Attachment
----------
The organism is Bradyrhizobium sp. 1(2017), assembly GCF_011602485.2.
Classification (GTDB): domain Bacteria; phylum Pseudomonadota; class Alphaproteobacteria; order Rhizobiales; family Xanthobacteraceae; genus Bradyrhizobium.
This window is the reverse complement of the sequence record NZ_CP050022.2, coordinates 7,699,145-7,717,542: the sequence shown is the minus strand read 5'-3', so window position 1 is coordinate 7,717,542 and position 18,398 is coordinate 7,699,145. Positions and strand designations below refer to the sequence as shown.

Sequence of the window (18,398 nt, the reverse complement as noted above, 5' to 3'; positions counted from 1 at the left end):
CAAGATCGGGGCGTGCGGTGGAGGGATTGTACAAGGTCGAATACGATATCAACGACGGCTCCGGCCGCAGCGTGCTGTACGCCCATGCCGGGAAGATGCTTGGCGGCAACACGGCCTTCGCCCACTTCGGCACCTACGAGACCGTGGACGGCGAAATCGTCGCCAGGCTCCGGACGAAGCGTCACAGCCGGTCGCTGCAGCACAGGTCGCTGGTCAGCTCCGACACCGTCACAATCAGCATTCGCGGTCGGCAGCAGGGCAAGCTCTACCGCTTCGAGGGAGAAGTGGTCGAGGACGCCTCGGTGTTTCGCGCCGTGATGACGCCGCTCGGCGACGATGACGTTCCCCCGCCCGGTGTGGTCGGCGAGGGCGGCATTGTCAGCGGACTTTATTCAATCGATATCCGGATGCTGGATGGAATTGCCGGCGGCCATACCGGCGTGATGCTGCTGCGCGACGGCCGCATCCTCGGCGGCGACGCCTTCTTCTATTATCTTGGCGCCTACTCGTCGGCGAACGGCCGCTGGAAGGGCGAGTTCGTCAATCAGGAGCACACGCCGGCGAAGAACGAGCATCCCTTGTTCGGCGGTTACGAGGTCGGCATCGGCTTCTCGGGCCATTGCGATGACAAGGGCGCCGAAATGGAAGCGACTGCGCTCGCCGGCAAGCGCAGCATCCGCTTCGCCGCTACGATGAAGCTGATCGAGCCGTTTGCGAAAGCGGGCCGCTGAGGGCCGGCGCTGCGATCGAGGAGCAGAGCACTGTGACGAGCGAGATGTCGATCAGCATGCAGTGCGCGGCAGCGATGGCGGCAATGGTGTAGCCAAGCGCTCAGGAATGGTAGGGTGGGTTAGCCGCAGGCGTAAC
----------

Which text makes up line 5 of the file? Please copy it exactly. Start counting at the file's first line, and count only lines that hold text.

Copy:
CAAGATCGGGGCGTGCGGTGGAGGGATTGTACAAGGTCGAATACGATATCAACGACGGCTCCGGCCGCAGCGTGCTGTACGCCCATGCCGGGAAGATGCTTGGCGGCAACACGGCCTTCGCCCACTTCGGCACCTACGAGACCGTGGACGGCGAAATCGTCGCCAGGCTCCGGACGAAGCGTCACAGCCGGTCGCTGCAGCACAGGTCGCTGGTCAGCTCCGACACCGTCACAATCAGCATTCGCGGTCGGCAGCAGGGCAAGCTCTACCGCTTCGAGGGAGAAGTGGTCGAGGACGCCTCGGTGTTTCGCGCCGTGATGACGCCGCTCGGCGACGATGACGTTCCCCCGCCCGGTGTGGTCGGCGAGGGCGGCATTGTCAGCGGACTTTATTCAATCGATATCCGGATGCTGGATGGAATTGCCGGCGGCCATACCGGCGTGATGCTGCTGCGCGACGGCCGCATCCTCGGCGGCGACGCCTTCTTCTATTATCTTGGCGCCTACTCGTCGGCGAACGGCCGCTGGAAGGGCGAGTTCGTCAATCAGGAGCACACGCCGGCGAAGAACGAGCATCCCTTGTTCGGCGGTTACGAGGTCGGCATCGGCTTCTCGGGCCATTGCGATGACAAGGGCGCCGAAATGGAAGCGACTGCGCTCGCCGGCAAGCGCAGCATCCGCTTCGCCGCTACGATGAAGCTGATCGAGCCGTTTGCGAAAGCGGGCCGCTGAGGGCCGGCGCTGCGATCGAGGAGCAGAGCACTGTGACGAGCGAGATGTCGATCAGCATGCAGTGCGCGGCAGCGATGGCGGCAATGGTGTAGCCAAGCGCTCAGGAATGGTAGGGTGGGTTAGCCGCAGGCGTAAC